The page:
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Chlorogalum pomeridianum
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Soap Plant
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Chlorogalum pomeridianum
  

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About Soap Plant (Chlorogalum pomeridianum) Chlorogalum pomeridianum is a member of the Agavaceae (Agave) family, but it more closely resembles a Lily. It is the most common and most widely distributed of the Soap Plants, found in most of California, apart from the Sierra Nevada and the deserts, and also in south-western Oregon. Wavy-leafed Soap Plant grows on rock bluffs, grasslands, chaparral, and in open woodlands. There are three recognized Varieties: Var. minus is a rare plant included on CNPS list 1B.2. Like all the Soap Plants, the Wavy-leafed Soap Plant is a perennial that grows from a bulb, which is brown, between 7 and 15 centimeter in diameter, slightly elongated, and covered in thick, coarse fibers. The leaves grow from the base of the plant, and can be from 20 to 70 centimeter long and 6 to 25 millimeter wide. As the plant's name indicates, their edges are generally wavy, though this is not always particularly noticeable. The very small flowers are borne on long, thin stems, normally much longer than the leaves, which are from 15 to 30 millimeters long. The three petals and three sepals of the flower are up to 35 millimeters, long and curving. They are typically white but have a noticeable mid-vein which can be purple or green in color. The six stamens are large and noticeable, and yellow or orange. The flowers are bisexual (include both female and male parts). They open only in the late afternoon or evening, remaining open during the night but closing by the morning. Pollination is by evening- or night-flying insects. The plant is drought-deciduous and usually disappears entirely by late summer. The common name Soaproot refers to use of the bulb by Native people. The bulb was also used to stupify fish. The rough fibers surrounding the bulb were used for scrubbing. Once established it requires virtually no care. Best when planted in mass.
Plant Description
Plant Type
Perennial herb

Max. Height
3 ft (0.9 m)

Max. Width
1.5 ft (0.5 m)

Fragrance
Slight

Dormancy
Summer Deciduous,

Flower Color
White

Flowering Season
Spring, Summer
Spring
Summer
Fall
Winter


Native Status
Native

Natural Setting
Site Type
Seasonally dry bluffs, slopes and flats as part of grassland, sage scrub, chaparral, or woodland

Sun
Sun, Part Shade

Elevation ?
7' - 7310'

Annual Precip. ?
10.7" - 96.8"

Summer Precip. ?
0.15" - 2.70"

Coldest Month ?
30.9° F - 55.7° F

Hottest Month ?
53.9° F - 79.3° F

Humidity ?
0.45 vpd - 26.62 vpd

Soil Description
Tolerates a variety of soils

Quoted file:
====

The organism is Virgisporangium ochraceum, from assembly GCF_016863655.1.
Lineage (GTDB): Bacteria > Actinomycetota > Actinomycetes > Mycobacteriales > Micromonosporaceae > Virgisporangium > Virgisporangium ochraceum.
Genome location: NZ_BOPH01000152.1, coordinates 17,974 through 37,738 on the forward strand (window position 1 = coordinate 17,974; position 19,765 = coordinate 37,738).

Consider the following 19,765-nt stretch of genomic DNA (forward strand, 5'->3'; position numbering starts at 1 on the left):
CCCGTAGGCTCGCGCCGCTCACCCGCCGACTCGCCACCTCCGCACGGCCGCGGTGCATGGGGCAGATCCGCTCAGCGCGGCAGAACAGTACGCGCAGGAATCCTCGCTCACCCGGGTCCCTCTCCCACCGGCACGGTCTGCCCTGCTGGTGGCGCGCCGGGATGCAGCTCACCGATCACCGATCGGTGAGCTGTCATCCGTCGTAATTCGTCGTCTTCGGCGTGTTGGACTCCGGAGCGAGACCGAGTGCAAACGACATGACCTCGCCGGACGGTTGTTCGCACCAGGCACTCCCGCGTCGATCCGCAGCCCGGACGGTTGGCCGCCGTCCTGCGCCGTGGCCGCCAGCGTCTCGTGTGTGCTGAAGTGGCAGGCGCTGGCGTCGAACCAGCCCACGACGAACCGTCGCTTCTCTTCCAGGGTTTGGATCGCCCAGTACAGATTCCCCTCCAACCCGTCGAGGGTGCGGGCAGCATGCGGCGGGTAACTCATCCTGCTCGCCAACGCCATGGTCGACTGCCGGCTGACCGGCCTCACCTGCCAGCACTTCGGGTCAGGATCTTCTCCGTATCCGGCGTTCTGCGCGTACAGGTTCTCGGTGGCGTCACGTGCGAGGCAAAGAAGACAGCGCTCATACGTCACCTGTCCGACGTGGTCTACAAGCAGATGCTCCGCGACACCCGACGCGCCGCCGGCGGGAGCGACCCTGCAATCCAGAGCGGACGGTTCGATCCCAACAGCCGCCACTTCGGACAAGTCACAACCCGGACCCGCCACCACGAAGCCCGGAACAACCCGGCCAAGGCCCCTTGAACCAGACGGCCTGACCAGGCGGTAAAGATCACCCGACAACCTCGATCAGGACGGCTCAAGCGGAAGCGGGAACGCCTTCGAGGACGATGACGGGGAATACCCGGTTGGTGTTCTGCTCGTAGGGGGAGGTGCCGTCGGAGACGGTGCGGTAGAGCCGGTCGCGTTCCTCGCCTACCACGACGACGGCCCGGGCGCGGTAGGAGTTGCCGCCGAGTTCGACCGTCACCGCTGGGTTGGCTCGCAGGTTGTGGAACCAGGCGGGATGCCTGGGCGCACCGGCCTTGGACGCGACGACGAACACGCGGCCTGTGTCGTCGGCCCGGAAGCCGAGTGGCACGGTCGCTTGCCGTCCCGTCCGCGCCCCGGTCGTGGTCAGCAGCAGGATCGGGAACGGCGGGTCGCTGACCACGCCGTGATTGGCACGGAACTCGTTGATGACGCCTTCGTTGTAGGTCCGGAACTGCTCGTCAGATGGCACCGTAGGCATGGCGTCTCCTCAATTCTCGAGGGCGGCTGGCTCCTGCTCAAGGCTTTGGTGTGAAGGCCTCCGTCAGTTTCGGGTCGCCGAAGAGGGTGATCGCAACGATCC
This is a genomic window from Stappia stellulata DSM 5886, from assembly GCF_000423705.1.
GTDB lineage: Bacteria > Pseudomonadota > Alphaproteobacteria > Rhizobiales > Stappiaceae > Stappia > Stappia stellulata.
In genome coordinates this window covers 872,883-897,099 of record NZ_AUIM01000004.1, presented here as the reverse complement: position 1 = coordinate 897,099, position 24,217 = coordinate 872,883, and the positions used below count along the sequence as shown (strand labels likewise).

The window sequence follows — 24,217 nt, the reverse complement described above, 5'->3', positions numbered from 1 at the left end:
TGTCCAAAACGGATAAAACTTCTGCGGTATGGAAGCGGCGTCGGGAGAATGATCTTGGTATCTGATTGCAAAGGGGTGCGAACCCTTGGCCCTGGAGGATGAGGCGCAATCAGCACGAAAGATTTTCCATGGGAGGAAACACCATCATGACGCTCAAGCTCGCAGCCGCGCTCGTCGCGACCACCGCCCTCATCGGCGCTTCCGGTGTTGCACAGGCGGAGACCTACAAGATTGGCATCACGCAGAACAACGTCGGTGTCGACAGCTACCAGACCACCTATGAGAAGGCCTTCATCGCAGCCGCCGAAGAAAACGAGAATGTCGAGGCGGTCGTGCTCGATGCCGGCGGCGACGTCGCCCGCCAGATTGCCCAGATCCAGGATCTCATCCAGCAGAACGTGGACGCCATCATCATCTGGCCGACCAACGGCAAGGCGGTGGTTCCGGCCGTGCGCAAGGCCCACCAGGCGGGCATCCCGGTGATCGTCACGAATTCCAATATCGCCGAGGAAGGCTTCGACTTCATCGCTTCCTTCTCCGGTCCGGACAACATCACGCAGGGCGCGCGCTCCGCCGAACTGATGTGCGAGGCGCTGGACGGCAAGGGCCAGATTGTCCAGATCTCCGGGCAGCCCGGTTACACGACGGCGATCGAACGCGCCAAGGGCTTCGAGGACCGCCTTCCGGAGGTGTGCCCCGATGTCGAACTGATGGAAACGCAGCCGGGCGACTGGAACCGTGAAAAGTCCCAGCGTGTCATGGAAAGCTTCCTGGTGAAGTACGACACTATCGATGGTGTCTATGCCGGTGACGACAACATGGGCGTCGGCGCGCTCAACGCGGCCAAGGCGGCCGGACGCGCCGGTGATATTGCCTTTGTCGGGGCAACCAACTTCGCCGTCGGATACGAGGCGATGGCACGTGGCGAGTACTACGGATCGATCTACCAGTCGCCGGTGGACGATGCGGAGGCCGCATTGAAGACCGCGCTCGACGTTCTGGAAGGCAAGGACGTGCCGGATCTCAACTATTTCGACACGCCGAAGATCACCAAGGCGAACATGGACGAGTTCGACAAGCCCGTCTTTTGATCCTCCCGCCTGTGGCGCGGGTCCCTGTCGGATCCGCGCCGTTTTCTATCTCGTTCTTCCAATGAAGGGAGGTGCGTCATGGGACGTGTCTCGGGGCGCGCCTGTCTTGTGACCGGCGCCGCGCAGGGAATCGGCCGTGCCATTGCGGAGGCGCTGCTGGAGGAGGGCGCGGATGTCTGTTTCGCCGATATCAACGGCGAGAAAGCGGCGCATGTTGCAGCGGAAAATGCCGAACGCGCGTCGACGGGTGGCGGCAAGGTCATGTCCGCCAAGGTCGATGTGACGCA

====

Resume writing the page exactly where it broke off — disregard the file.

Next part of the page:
Soil PH
5.5 - 8.0

Drainage
Medium

Cold Tolerance(° F)
Tolerates cold to 5° F

Companion Plants
Use as a filler between small trees or chaparral shrubs, or in grasslands, meadows or rock gardens, along with native grasses; other geophytes such as Mariposa Lily (Calochortus sp.) or Blue Dicks (Dichelostemma capitatum); or with succulents such as Dudleya sp. and various cactus species.

Wildlife Attracted
Numerous small insects are attracted to the flowers, such as native bees and hover flies

Landscaping Information
Ease of Care
Moderately Easy

Water Requirement ?
Extremely Low, Very Low
Extremely Low
Very Low
Low
Moderate - High


Popularity
Seldom Used

Max. Summer Water ?
No Summer Water
No Summer Water
1x/month
2x/month
3x/month
1/week
Keep moist


Mulch
Organic with Rocks

Propagation ?
For propagating by seed: No treatment.

Common uses
Deer Resistant, Butterfly Gardens

Nursery Availability
Commonly Available

Other Names
Common Names
Wavyleaf Soap Plant, Soaproot


Sources include: Wikipedia. All text shown in the "About" section of these pages is available under the Creative Commons Attribution-ShareAlike License. Plant observation data provided by the participants of the California Consortia of Herbaria, Sunset information provided by Jepson Flora Project. Propogation from seed information provided by the Santa Barbara Botanical Garden from "Seed Propagation of Native California Plants" by Dara E. Emery. Sources of plant photos include CalPhotos, Wikimedia Commons, and independent plant photographers who have agreed to share their images with Calscape. Other general sources of information include Calflora, CNPS Manual of Vegetation Online, Jepson Flora Project, Las Pilitas, Theodore Payne, Tree of Life, The Xerces Society, and information provided by CNPS volunteer editors, with special thanks to Don Rideout. Climate data used in creation of plant range maps is from PRISM Climate Group, Oregon State University, using 30 year (1981-2010) annual "normals" at an 800 meter spatial resolution.

Links:   Jepson eFlora Taxon Page  CalPhotos  Wikipedia  Calflora

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